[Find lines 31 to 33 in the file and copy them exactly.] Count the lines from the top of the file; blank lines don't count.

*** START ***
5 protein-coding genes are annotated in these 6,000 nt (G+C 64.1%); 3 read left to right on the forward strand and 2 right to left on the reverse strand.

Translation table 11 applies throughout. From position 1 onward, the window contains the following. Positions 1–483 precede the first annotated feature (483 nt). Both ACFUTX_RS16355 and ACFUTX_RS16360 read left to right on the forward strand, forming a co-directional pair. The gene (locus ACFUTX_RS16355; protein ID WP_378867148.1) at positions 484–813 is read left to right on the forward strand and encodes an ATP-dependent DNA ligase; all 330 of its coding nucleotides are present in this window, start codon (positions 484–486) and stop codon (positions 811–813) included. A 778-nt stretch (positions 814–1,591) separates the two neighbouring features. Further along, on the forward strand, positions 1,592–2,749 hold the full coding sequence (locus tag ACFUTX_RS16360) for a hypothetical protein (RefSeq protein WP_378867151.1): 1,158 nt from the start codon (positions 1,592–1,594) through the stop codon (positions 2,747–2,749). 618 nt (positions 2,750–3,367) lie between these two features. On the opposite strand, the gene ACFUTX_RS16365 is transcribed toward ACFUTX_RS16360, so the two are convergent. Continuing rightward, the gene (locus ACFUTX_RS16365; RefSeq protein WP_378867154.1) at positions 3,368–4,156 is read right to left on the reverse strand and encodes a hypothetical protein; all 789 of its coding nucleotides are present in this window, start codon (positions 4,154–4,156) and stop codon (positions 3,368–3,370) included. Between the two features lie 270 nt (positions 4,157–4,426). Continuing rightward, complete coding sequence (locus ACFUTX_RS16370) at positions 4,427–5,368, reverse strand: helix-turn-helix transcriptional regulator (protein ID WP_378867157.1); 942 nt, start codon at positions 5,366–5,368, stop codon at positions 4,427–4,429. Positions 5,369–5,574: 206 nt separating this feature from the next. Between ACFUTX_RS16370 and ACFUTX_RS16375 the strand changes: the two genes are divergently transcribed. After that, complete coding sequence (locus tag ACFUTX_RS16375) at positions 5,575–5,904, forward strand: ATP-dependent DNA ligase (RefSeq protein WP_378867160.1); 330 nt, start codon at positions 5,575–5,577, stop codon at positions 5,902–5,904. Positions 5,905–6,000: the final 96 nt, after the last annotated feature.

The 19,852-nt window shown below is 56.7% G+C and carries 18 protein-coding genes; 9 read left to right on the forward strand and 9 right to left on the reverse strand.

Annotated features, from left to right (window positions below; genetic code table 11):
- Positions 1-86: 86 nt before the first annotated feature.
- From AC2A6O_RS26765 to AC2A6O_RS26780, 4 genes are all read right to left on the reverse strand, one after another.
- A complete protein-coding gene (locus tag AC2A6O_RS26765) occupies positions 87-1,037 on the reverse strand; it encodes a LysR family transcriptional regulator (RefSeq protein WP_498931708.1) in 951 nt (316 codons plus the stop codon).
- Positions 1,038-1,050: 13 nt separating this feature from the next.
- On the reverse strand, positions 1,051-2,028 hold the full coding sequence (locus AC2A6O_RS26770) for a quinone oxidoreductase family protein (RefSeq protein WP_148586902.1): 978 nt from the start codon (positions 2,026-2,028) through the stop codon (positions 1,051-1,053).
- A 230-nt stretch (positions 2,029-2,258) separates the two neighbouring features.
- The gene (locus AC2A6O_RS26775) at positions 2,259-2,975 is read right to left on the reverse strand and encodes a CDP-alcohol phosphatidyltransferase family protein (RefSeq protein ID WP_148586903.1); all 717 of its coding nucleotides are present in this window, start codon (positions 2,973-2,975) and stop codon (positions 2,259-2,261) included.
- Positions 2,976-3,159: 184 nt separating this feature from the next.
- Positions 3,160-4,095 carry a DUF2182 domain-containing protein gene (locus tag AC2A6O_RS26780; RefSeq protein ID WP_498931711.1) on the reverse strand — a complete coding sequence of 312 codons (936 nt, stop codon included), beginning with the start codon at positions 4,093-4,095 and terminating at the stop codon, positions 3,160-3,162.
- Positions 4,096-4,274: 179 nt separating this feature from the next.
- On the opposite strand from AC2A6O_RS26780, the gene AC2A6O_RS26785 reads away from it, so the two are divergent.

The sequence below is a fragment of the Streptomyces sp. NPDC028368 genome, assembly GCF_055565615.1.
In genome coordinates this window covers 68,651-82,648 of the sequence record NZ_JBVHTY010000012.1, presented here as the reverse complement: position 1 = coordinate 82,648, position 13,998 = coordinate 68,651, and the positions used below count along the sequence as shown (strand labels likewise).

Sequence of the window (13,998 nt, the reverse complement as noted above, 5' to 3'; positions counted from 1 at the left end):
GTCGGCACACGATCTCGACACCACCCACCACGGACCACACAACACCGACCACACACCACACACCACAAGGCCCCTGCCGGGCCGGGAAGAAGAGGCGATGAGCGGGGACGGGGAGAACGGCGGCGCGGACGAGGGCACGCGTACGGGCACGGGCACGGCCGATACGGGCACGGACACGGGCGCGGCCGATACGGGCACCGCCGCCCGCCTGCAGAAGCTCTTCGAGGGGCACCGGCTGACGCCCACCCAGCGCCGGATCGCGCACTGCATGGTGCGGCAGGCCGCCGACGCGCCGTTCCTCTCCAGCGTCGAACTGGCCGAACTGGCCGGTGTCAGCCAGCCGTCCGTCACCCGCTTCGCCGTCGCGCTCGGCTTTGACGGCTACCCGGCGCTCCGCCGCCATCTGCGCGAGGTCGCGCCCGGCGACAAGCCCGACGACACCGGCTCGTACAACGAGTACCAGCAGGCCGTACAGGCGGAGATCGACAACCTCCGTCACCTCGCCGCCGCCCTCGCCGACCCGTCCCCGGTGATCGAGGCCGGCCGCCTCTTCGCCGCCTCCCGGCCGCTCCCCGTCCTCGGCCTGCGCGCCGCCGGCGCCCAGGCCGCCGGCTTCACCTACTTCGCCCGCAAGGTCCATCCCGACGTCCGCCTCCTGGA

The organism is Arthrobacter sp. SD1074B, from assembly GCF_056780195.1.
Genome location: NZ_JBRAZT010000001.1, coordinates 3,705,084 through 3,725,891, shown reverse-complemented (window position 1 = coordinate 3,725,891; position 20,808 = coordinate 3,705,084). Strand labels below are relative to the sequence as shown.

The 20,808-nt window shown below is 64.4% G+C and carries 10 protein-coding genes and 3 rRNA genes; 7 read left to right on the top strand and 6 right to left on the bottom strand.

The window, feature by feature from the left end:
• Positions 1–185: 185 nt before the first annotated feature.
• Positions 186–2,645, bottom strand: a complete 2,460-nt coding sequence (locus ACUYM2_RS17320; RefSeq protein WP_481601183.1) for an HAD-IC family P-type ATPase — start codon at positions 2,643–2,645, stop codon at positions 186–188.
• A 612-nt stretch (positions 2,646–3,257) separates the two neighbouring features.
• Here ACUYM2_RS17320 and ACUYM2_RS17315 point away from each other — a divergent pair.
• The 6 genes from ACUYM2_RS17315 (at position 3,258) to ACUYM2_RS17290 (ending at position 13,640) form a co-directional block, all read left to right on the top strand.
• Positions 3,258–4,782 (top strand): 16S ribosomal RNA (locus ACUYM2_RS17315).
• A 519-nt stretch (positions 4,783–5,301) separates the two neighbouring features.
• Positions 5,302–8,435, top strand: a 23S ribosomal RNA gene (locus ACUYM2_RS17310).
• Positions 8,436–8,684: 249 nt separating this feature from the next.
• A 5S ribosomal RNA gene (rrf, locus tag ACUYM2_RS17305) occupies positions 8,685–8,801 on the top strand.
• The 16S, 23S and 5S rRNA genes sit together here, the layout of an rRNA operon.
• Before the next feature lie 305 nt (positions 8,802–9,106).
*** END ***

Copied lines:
• Positions 5,302–8,435, top strand: a 23S ribosomal RNA gene (locus ACUYM2_RS17310).
• Positions 8,436–8,684: 249 nt separating this feature from the next.
• A 5S ribosomal RNA gene (rrf, locus tag ACUYM2_RS17305) occupies positions 8,685–8,801 on the top strand.